|March 23, 1996
For Immediate Release
Provides Forum for International
The latest developments in low-cost planetary missions will be the focus of an international conference on April 16-19 sponsored by the International Academy of Astronautics (IAA)* and hosted by The Johns Hopkins University Applied Physics Laboratory (APL), in Laurel, Md., USA.
The conference will bring together international researchers to share information about current planetary exploration programs, probe new concepts, and encourage international cooperation in mission planning. "Major successes using low-cost missions have occurred since the first IAA conference two years ago," says Arnoldo Valenzuela, conference Co-Chairman and Chairman of the IAA committee on Small Satellite Missions, which is sponsoring the four-day event. "This conference gives us an opportunity to take an in-depth look at those programs and plan for new ones."
Stamatios M. Krimigis, conference Co-Chairman and Head of the APL's Space Department, says the Laboratory's recent launch of the Near Earth Asteroid Rendezvous spacecraft proves that important planetary exploration can be accomplished on a low-cost basis. "NEAR, as the first launch in NASA's Discovery Program, is charting a new course," Dr. Krimigis says. "It's an icon for what future space programs need to be in light of shrinking budgets."
The conference will bring together the top researchers in the field of planetary exploration says Edward C. Stone, Director of NASA's Jet Propulsion Laboratory and conference Co-Chairman. "It's a tremendous opportunity to foster new collaborative efforts among individuals and institutions," he says. "I am especially gratified to note the strong support in the planetary science community for affordable missions with focused scientific objectives."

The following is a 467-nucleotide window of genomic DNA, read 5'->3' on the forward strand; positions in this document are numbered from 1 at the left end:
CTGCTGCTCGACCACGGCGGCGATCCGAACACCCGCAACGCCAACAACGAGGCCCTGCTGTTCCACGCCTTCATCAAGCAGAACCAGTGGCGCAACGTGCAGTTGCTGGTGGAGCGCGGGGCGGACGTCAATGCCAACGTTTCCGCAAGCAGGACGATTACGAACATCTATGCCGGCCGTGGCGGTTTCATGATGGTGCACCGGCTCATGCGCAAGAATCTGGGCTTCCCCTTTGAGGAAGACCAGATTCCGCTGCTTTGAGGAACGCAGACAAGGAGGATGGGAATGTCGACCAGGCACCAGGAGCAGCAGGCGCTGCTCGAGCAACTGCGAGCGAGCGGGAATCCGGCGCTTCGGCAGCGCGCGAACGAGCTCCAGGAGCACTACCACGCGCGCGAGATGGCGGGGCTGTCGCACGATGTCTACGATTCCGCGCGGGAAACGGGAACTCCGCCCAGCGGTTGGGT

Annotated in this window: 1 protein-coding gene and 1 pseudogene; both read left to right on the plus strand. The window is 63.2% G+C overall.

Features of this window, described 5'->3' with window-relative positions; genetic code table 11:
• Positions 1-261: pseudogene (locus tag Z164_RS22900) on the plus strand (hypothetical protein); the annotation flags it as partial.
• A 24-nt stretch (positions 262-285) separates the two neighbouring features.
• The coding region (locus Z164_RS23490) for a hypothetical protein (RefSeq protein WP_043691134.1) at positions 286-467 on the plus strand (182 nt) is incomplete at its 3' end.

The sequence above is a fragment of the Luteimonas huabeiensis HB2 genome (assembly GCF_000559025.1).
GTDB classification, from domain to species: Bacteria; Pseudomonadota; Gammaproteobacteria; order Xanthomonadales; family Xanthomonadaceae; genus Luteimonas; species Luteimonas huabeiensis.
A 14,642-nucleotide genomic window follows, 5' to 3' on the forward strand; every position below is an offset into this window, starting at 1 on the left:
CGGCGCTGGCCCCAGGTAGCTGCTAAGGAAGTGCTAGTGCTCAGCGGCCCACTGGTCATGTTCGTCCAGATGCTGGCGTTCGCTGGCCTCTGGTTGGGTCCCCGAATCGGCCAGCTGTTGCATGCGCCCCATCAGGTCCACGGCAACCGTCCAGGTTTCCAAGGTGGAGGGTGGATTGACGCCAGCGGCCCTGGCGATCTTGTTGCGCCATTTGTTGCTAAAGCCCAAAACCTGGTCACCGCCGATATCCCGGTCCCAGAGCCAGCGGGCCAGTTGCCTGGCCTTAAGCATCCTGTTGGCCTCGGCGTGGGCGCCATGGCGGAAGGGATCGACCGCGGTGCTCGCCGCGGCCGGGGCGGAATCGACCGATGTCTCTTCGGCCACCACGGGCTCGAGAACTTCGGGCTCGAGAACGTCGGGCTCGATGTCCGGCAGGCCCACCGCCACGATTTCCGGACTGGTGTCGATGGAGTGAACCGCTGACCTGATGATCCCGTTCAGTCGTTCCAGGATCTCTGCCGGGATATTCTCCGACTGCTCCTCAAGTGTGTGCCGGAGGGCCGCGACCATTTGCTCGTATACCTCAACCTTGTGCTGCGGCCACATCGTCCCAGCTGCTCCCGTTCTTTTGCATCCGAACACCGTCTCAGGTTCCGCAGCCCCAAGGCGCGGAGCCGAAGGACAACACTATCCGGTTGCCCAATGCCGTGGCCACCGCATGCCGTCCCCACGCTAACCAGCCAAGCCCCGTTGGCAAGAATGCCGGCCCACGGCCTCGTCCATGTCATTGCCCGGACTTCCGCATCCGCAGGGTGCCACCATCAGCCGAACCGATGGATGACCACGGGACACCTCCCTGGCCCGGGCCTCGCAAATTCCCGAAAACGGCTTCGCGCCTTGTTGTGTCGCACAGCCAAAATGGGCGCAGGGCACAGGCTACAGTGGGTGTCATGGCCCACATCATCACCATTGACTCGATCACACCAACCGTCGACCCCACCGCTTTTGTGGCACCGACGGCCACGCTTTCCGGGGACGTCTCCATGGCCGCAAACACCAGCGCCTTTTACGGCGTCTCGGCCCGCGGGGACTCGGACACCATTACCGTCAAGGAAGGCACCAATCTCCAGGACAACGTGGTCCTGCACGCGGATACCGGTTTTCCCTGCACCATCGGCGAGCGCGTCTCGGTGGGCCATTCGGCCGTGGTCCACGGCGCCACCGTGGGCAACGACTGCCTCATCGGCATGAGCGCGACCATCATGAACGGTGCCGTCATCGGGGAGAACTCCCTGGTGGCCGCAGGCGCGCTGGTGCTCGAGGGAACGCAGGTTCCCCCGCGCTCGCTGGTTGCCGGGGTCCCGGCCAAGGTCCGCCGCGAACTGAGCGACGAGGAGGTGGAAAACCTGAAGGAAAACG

Carl Sagan, eminent Cornell University astronomer, is Honorary Chairman for the conference. The conference's opening keynote address will be given by Bruce C. Murray, of the California Institute of Technology, who also serves as Vice President of the Planetary Society. NASA Administrator Daniel S. Goldin is the invited speaker for the Thursday evening banquet.
Opening day presentations include an overview of current and proposed European, Japanese, Russian, NASA, and other planetary programs. Missions that will be featured at the conference are: NEAR, launched February 17, 1996, to study the asteroid Eros; Mars Pathfinder and Mars Global Surveyor, both scheduled for launch in December 1996; the Moon Orbiting Observatory (MORO) to map lunar topography, mineralogy, geochemistry, and gravity; the Lunar-A mission, which will send penetrators to the lunar surface in 1997 to investigate the origin and evolution of the moon; MUSES-C, a mission that will return samples from the near-Earth asteroid Nereus; and the Kuiper Express mission to study planets and other objects along the Kuiper Belt.
Panel discussions will be held on the public perspective of planetary exploration, the right balance of science return to mission cost, and case studies of low-cost planetary missions. Special technical sessions will take a close look at ground operations, space technology, space transportation, management issues, and sensors and instrumentation. The NEAR Mission Control Center located on the APL campus will be available for tours.
Attendance by more than 300 scientists, engineers, mission planners, and administrators from around the world is expected.
* Conference cosponsors include:
Centre National d'Etudes Spatiales (CNES)
For more information, contact APL Public Information Officer Helen Worth; phone: 240-228-5113 or 410-778-5113.
You may also access the IAA Conference homepage address
on the Internet at: http://sdnet.jhuapl.edu/sdhome/iaa.html